Friday, March 11, 2011


A winter rainstorm followed by cold temperatures puts at least a temporary end to powder snowshoeing, and creates hard-packed conditions on well-used trails. For bushwhacking enthusiasts, this weather pattern has the potential to set up excellent firm snow conditions for off-trail travel. Keith D'Alessandro, who can certainly be described as an avid bushwhacker, had a midweek day free, so we agreed to hike the Boulder Loop Trail for a moderate mile-and-a-half to its clifftop viewpoint, then wander off-trail to some of the many other ledges sprinkled across the lower southern slopes of the Moat Range.

On a bright sunny morning we parked in the winter lot just off the Kanc Highway. Keith put booties and a long tether on Katahdin, his friendly Chocolate Lab, and we set off through the Albany Covered Bridge, which spans the Swift River.

The view upstream from the bridge reveals the Painted Cliffs and Table Mountain.

After a short walk up Passaconaway Road, we turned L onto the Boulder Loop Trail. The old snowshoe track was rock-solid, ideal for Microspiking.

We turned L at the loop junction and climbed under a rock face.

After 0.8 mi. of moderate climbing we reached the first outlook area, on top of what rock climbers call the "Sundown Ledges - Main Cliff." From the edge we could look down on a jumble of boulders at the base of the cliff.

Farther along we traversed a fine sunny hardwood stand.

The trail also passed through some attractive hemlock groves.

At the high point of the trail we turned R onto the view spur path and quickly gained our first look across the Swift River valley to the Sandwich Range.

The spur path was a pleasant walk across sunny ledges and between gnarled oaks.

At the end of the spur path we were pleased to find an expanse of bare rock at the brink of the "Far Cliff." With warm sun and light wind, a long break was in order.

Mt. Passaconaway is an impressive sight from this perspective. Mt. Whiteface is to its L and the Sleepers and Hedgehog Mountain to its R. Back in 2006 Keith and I enjoyed a spring bushwhack to the prominent slide seen on Passaconaway. Naturally, it had a good view looking east.

To the south Chocorua's horn peered over its broad-spreading northern spurs.

Katahdin displays his rear booties.

After our lengthy break, time to strap on the snowshoes.

Before heading off-trail, we went a little farther along the ledges for a view of South (in back on the R) and Middle Moat.

From here we could look up at the ledges on the knob above Boulder Loop, our first objective off-trail.

Heading back along the spur trail, which leads through a little rocky slot.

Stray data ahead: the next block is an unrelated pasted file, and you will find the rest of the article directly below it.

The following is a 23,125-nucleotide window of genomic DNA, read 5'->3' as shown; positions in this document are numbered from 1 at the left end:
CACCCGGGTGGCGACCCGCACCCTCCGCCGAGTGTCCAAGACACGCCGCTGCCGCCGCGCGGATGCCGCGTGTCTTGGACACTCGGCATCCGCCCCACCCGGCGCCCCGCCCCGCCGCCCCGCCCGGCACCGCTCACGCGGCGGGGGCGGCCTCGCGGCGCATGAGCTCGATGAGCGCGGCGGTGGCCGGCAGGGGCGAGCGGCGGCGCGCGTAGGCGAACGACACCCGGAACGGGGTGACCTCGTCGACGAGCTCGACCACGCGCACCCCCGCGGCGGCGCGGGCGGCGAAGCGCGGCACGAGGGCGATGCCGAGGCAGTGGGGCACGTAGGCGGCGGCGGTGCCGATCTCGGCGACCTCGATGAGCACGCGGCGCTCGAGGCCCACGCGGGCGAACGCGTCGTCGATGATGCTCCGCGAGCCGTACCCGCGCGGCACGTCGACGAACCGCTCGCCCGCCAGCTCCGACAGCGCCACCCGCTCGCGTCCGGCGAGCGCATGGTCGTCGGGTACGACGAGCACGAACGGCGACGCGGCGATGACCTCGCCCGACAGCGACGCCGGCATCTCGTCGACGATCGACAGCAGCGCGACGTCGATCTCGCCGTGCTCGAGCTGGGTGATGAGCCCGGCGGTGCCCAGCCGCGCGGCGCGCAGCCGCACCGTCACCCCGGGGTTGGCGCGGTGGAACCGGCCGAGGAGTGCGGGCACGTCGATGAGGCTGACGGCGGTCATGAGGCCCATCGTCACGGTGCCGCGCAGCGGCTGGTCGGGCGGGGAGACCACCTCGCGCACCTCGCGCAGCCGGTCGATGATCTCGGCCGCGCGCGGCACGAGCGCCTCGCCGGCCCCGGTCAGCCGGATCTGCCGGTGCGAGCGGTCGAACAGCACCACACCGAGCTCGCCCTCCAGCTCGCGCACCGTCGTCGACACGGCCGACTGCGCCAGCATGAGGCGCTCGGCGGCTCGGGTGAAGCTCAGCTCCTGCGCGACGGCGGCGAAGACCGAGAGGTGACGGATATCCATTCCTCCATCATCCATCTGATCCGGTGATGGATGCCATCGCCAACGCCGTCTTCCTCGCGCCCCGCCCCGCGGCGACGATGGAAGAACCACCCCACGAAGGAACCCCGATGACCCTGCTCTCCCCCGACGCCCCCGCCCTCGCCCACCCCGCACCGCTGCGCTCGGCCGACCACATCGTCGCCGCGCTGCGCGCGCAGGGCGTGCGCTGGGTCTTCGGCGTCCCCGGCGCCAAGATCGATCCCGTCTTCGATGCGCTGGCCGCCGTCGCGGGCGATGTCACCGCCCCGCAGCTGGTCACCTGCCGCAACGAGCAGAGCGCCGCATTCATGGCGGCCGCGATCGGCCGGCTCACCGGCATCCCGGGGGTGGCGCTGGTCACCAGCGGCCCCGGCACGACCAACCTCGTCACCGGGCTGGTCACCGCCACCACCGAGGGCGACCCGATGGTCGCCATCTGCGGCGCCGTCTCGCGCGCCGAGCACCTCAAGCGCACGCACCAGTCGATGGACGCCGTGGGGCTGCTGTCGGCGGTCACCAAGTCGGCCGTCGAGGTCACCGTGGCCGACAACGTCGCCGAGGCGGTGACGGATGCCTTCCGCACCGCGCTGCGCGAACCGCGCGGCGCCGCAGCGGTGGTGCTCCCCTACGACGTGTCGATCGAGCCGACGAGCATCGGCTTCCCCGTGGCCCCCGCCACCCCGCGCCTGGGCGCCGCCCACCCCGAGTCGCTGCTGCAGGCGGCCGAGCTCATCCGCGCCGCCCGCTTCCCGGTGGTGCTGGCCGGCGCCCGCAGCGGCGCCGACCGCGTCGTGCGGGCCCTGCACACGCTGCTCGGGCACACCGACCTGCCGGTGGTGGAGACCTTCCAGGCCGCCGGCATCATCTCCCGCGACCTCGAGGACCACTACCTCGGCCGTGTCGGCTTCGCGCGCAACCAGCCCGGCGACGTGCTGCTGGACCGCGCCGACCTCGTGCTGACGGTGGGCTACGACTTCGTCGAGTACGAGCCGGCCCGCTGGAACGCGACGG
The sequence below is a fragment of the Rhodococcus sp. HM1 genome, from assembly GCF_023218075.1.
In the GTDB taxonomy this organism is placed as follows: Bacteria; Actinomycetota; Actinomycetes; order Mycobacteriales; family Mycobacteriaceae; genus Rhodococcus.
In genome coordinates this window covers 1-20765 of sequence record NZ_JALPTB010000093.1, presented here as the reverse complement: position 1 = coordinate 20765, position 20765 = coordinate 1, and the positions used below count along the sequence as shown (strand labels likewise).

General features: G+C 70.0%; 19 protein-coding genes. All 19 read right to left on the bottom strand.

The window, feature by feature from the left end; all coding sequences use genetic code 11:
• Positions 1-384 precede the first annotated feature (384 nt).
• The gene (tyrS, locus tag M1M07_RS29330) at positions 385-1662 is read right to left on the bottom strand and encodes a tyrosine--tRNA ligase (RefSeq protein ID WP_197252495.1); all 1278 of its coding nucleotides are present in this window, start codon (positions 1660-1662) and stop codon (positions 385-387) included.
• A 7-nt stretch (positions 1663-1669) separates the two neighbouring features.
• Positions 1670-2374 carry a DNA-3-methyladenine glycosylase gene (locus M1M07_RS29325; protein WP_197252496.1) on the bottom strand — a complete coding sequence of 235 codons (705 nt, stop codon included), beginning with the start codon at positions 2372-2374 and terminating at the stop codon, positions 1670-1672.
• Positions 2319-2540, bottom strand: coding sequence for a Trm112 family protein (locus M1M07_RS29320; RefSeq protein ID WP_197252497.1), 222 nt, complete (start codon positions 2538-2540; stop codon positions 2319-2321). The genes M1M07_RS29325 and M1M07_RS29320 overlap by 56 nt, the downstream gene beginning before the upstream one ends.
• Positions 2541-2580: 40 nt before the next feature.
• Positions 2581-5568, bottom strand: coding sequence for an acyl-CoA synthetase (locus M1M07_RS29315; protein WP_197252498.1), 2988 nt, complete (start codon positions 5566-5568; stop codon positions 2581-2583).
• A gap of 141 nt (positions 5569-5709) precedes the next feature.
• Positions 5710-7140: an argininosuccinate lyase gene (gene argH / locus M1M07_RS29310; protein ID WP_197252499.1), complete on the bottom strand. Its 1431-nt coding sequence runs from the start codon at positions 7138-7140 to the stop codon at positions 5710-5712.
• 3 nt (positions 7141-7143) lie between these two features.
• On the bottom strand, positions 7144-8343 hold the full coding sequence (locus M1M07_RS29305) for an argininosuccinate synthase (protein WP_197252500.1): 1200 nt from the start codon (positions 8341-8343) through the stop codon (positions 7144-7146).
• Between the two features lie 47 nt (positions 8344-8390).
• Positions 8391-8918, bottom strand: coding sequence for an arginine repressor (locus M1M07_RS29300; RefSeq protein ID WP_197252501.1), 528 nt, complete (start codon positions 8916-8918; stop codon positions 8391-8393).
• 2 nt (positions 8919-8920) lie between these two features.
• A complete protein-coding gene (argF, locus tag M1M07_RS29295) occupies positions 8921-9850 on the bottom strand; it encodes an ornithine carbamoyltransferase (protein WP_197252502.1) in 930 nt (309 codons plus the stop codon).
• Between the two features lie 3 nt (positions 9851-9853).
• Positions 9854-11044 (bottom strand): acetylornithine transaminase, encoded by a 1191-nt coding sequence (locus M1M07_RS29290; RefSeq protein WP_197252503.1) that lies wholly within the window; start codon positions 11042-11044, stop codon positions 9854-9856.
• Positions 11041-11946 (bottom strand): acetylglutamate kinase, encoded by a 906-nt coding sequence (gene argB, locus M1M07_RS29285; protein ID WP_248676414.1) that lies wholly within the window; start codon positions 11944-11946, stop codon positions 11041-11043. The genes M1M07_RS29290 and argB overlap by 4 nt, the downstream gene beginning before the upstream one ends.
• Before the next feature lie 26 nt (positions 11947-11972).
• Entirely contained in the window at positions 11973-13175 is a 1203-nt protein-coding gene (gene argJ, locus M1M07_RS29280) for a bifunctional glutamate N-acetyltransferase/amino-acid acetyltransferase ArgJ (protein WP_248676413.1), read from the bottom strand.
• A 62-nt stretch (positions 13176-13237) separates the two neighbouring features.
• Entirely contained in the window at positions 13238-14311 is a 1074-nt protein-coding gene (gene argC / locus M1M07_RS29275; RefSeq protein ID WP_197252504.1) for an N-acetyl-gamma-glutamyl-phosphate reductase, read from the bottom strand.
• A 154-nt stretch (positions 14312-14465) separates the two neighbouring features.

From the junction where the spur meets the main trail, we bushwhacked northward on firm snow, weaving our way through spruces to the upper ledges. Looking east, we could see the Moat outlier known as Haystack, itself an interesting bushwhack objective.

Looking at Chocorua beyond the ledges on the Boulder Loop Trail spur.

From the upper ledges we headed back into the woods, crossing a flat wooded hump and then this hardwood saddle. A bear tree can be seen on the R.

On the next hump there were numerous deep postholes left by a meandering moose.

We descended a short distance to our next objective...

...the prize ledge of the day, with a vast view over the Swift River valley to the Sandwich Range. In the center of the photo are snowy slabs that rise above Blackberry Crossing Campground.

Looking west to Bear Mountain beyond the Rainbow Slabs and the Bear Mountain Slab.

The eastern part of the Sandwich Range: Chocorua, Paugus and Passaconaway. While enjoying these views, we were startled by the sudden appearance of a huge U.S. Air Force plane heading up the valley well below our 1,900-foot elevation. For such a big aircraft (perhaps a Hercules C-130 transport), it was amazingly quiet. It floated by slowly, as if underwater, veered far out over the valley, gained altitude, and vanished behind the dome of East Sleeper. We looked at each other and said, did we really see that? Neither of us was quick-witted enough to get our camera out in time to capture the scene.

After a sojourn on this fantastic ledge perch, we dropped off its side into the woods and headed down a small ridge, with a glimpse back up to the ledge from below.

Much of the ridge was cloaked in a neat oak forest, with more views appearing from time to time.

Great open whackin'.

We passed behind the edge of what climbers call the "Outback Cliff." In places the snow was almost all melted off.

We descended a great stretch of open ledges.

Below these there was one more ledge with a grand vista of valley and mountains. From here it was a straightforward snowshoe descent through mostly hardwoods back to the floor of the valley. On the lower slopes we passed some orange slashes on trees marking future timber cuts in the Forest Service's Northeast Swift project.

At the bottom we emerged on the Deer Brook Road, which parallels the Swift River. In this spot a small brook had surged down the road during the recent three-inch rainfall, carving a channel through the snowpack. An easy half-mile walk back to the covered bridge completed a very enjoyable four-mile loop on the southern slopes of the Moats.

1 comment:

  1. Nice hike and pictures Steve. I see photos of Keith taking lots of pictures. I'm really looking forward to seeing Keith's pictures on his website!